9mm Luger Ammo
Without a doubt, the 9 mm Luger cartridge is the most widely used handgun cartridge around the world. Officially known as the 9x19mm Parabellum, it is an easy to manufacture low-cost round that has become a standard caliber worldwide. The round has a relatively low recoil and flat trajectory making it an ideal choice for a range of shooters.
The 9mm Luger was introduced to the market by Deutsche Waffen und Munitionsfabriken in 1902 for use in their Luger semi-auto pistol, hence the name 9 mm Luger. The round was designed and developed by the German firearm designer, Georg Luger, who wanted a compact round that was lethal at 50m. It evolved from his previous work on the 7.65x21mm and 7.65x25mm cartridges. Luger presented the ammo to the British Small Arms Committee in 1902 and three prototypes to the US Army in 1903 for testing. By 1904 the German Navy officially adopted the cartridge followed by the German Army in 1906.
Related: Concealed Carry Loophole
The 9mm Luger is a rimless tapered round with a total length of 29.69mm. The case length is 19.15mm and have a capacity of 0.862 CM³. The Parabellum case uses a standard small pistol primer and can withstand a maximum pressure of 235 MPa. Standard rounds have velocities ranging from 300 m/s to 410 m/s with an energy of 430 J to 640 J.
Several 9mm Luger variants have been developed for specific uses. One of the most popular variants, and one that is often used by law enforcement and military personnel, is the 9mm Luger +P. The +P variant is an overpressure cartridge loaded approximately 10% higher than a standard cartridge. The increased muzzle velocity and stopping power of this round makes it an ideal choice for self defense purposes. Another popular overpressure variant is the 9mm NATO that is manufactured and available in over 70 countries. While the 9mm NATO is an overpressure cartridge, it is only about 5% more than a standard load. In the 1980s the Russian military developed an armor piercing overpressure variant with a steel penetrator core that can penetrate body armor at 40 m. This design was refined in the 90s using a lighter bullet and is capable of penetrating an 8 mm steel plate at 10 m.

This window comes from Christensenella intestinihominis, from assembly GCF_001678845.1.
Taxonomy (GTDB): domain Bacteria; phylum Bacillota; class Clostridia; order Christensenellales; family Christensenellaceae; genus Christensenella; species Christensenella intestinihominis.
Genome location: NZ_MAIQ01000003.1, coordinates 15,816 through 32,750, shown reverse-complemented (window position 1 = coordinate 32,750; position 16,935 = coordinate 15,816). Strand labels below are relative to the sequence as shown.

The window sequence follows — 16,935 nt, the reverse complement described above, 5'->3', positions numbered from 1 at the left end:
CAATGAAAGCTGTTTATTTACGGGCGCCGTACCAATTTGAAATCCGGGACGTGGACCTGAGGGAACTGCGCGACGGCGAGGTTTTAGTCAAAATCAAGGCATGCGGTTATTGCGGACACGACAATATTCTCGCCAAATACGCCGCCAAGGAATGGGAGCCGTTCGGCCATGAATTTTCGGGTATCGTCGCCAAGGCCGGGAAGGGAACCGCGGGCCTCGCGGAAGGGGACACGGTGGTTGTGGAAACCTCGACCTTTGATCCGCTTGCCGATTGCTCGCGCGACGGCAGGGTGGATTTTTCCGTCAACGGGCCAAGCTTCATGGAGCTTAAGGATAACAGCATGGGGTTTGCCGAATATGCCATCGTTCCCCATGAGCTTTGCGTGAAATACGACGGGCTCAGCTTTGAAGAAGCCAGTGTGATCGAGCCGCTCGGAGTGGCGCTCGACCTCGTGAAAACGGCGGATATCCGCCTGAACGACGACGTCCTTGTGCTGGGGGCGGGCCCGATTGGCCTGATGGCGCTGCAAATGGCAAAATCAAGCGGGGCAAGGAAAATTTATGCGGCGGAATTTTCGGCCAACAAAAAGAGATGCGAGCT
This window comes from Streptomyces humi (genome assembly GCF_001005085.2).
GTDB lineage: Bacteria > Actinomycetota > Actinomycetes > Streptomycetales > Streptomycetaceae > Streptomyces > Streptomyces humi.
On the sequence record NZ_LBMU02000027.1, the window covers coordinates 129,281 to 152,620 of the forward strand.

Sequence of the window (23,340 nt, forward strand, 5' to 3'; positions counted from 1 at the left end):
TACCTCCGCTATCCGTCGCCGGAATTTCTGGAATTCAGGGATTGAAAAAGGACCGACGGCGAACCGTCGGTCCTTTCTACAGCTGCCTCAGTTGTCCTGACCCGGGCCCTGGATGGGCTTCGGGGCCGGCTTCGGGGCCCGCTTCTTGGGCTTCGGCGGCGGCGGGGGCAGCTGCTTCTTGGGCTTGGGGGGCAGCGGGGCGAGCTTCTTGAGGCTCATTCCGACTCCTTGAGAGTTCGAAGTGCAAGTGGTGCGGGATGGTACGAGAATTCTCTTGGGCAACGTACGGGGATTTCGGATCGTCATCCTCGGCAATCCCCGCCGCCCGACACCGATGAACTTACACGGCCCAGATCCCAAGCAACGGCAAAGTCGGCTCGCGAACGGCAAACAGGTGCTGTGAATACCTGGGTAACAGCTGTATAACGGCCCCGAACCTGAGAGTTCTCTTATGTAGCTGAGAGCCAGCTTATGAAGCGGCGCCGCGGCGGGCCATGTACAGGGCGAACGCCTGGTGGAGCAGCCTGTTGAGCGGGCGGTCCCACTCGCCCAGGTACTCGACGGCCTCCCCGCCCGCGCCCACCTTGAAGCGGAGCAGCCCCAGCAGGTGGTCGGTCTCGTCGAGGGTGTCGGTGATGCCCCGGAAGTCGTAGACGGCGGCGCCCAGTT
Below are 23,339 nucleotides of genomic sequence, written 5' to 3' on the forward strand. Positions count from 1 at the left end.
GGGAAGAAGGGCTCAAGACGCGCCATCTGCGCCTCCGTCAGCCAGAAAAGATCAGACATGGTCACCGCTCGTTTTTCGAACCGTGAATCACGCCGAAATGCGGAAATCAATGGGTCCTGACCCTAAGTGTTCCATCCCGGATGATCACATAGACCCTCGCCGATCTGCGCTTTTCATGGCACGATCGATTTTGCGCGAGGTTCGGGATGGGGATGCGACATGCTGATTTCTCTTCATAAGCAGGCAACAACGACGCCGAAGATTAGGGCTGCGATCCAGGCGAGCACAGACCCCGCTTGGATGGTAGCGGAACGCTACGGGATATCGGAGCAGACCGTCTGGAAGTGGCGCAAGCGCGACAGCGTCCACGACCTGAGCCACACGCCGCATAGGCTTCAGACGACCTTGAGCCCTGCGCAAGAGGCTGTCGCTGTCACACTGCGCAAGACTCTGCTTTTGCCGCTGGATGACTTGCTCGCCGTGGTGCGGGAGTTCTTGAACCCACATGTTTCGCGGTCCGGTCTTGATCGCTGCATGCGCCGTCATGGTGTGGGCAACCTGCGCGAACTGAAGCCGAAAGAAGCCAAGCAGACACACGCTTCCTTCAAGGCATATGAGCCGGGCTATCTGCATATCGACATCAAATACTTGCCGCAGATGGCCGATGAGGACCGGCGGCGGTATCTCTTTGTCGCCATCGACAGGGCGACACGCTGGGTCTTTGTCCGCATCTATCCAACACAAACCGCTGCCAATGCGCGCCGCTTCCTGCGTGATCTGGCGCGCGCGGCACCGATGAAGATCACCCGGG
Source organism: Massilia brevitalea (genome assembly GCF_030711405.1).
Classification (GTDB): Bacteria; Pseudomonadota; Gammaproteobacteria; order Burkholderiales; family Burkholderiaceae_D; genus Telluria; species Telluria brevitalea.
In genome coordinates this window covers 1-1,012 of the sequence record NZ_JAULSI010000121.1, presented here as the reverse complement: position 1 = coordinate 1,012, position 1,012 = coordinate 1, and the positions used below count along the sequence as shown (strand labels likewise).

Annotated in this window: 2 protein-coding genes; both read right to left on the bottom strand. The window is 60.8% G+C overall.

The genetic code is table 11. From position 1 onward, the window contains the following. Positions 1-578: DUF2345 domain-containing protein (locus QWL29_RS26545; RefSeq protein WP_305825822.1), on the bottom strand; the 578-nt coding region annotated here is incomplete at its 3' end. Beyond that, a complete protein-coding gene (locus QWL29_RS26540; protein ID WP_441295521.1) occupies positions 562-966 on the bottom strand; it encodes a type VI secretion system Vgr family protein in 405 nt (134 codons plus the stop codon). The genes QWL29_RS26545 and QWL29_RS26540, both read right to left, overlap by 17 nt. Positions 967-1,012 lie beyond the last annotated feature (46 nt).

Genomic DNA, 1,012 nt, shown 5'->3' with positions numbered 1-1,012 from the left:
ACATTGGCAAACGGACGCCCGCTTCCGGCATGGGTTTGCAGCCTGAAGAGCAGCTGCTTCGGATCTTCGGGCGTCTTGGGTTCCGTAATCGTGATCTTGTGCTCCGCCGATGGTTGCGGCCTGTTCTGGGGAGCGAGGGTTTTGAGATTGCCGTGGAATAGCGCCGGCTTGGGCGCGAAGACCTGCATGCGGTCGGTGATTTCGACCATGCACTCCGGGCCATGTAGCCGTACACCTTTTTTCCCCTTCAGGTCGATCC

The US military uses Red and Blue Simunition rounds for training exercises. These cartridges are used in real field weapons but only with a drop in barrel modification to ensure that live rounds aren’t used during a training simulation. These rounds are similar to paintballs in that they “paint” their target.
Additional variants exist but are less common.
The 9mm Luger rapidly spread around the world and has been adopted by countless military and law enforcement groups. The advent of “wonder nines” in the 80’s resulted in the US Army and countless US police departments to officially adopt the 9 mm Luger. Today it is used by over 60% of police in the US and is the most popular handgun cartridge in the world.
Economical to produce, with a flat trajectory, low recoil, and an effective stopping power, Georg Luger’s 9x19mm Parabellum cartridge has forever altered the firearm landscape. Its massive popularity and widespread availability ensures that it will continue to have an impact for years to come.